Various scenes in Hot Fuzz feature a variety of action film DVDs such as Supercop, and scenes from Point Break and Bad Boys II. Wright revealed that he had to get permission from every actor in each video clip, including stunt men, to use the clips and for the use of the DVD covers had to pay for the rights from the respective studios.[23] The film parodies clichés used in other action movies. On the topic of perceived gun fetishes in these movies, Pegg has said "Men can't do that thing, which is the greatest achievement of humankind, which is to make another human, so we make metal versions of our own penises and fire more bits of metal out of the end into people's heads...It's our turn to grab the gun by the hilt and fire it into your face."[13] Despite this, Pegg maintains that the film is not a spoof in that, "They lack the sneer that a lot of parodies have that look down on their source material. Because we're looking up to it."[24] The film also includes various references to The Wicker Man, in which Edward Woodward, here playing a major villain, had played a policeman tough on law and order.[25]


Ten artists were used to develop the visual effects for the film.[26] To illustrate the destruction of the mansion as a result of the gas explosion, gas mortars were placed in front of the building to create large-scale fireballs. The wave of fire engulfs the camera, and to achieve that effect, gas mortars were used again but were fired upwards into a black ceiling piece that sloped up towards the camera.[26] When the sequence was shot at a high speed the flames appeared to surge across the ground. For one of the final scenes of the film, the Sandford police station is destroyed by an explosion. Part of the explosion was created by using a set model that showed its windows being blown out, while the building remained intact. The actual destruction of the building was depicted by exploding a miniature model of the station.[6]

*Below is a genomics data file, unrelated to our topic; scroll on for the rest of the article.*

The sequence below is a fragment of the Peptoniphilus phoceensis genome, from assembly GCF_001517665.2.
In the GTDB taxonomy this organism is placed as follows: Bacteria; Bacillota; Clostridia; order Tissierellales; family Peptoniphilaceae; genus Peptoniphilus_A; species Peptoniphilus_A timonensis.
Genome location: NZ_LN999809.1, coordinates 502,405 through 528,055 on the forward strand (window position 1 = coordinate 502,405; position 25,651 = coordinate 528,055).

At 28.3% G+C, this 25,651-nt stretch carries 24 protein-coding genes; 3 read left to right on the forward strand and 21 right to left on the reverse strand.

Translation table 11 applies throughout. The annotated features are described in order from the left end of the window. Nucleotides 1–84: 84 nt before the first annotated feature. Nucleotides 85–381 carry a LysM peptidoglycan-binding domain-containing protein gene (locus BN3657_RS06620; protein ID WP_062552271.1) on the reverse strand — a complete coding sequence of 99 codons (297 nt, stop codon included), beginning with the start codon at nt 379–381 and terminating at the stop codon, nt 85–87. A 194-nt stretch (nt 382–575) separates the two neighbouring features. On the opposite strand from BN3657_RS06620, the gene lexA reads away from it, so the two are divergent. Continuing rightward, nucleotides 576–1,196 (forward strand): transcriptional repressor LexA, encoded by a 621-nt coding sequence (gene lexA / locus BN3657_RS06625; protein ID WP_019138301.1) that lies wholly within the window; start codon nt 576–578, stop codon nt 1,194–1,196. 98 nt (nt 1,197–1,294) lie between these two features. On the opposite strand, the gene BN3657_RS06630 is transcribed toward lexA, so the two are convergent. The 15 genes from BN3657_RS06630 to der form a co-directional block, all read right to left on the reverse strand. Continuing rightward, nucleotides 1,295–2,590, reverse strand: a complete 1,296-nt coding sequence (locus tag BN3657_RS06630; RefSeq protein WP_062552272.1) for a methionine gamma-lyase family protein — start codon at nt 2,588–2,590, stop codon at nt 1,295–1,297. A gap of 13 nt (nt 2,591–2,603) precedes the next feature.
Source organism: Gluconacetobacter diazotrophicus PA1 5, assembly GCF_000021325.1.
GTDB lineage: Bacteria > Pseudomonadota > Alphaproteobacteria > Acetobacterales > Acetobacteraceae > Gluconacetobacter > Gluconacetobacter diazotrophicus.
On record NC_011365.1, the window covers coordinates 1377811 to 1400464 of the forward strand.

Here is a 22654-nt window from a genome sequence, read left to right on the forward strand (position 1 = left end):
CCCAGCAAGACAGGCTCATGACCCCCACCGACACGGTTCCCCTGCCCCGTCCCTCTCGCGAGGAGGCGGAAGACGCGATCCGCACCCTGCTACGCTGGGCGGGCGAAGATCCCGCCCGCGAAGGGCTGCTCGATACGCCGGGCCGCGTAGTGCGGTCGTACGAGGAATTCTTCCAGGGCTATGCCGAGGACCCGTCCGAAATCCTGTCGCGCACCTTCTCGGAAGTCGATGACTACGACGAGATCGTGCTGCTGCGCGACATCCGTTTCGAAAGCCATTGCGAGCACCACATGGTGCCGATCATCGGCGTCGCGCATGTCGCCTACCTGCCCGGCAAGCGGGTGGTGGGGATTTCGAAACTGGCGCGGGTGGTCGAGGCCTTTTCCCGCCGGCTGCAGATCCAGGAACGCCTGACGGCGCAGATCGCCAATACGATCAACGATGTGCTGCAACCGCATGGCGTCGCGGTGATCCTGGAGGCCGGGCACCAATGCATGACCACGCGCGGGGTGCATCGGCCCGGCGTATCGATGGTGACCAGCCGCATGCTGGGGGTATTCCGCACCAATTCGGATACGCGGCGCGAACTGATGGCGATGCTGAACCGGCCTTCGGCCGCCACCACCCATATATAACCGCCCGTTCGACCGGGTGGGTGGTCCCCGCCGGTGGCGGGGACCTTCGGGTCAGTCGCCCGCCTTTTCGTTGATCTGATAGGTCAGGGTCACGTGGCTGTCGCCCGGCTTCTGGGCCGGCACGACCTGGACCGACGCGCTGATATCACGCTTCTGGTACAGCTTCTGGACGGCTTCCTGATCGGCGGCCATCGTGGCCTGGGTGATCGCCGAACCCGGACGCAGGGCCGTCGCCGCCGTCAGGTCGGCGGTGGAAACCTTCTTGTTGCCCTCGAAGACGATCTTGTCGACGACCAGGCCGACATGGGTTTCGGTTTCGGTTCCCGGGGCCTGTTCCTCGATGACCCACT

Similar to the work in Shaun of the Dead, blood and gore was prevalent throughout the film. Visual effects supervisor Richard Briscoe revealed the rationale for using the large amounts of blood: "In many ways, the more extreme you make it, the more people know it is stylised and enjoy the humour inherent in how ridiculous it is. It's rather like the (eventually) limbless Black Knight in Monty Python's Holy Grail."[26] The most time-consuming gore sequence involved a character's head being crushed by a section of a church. A dummy was used against a green screen and the head was detonated at the point when the object was about to impact the body. Throughout the film, over seventy gunfight shots were digitally augmented; Briscoe's rationale for adding the additional effects was that "The town square shootout, for example, is full of extra little hits scattered throughout, so that it feels like our hero characters really do have it all going off, all around them. It was a great demonstration of [how] seemingly very trivial enhancements can make a difference when combined across a sequence."[26]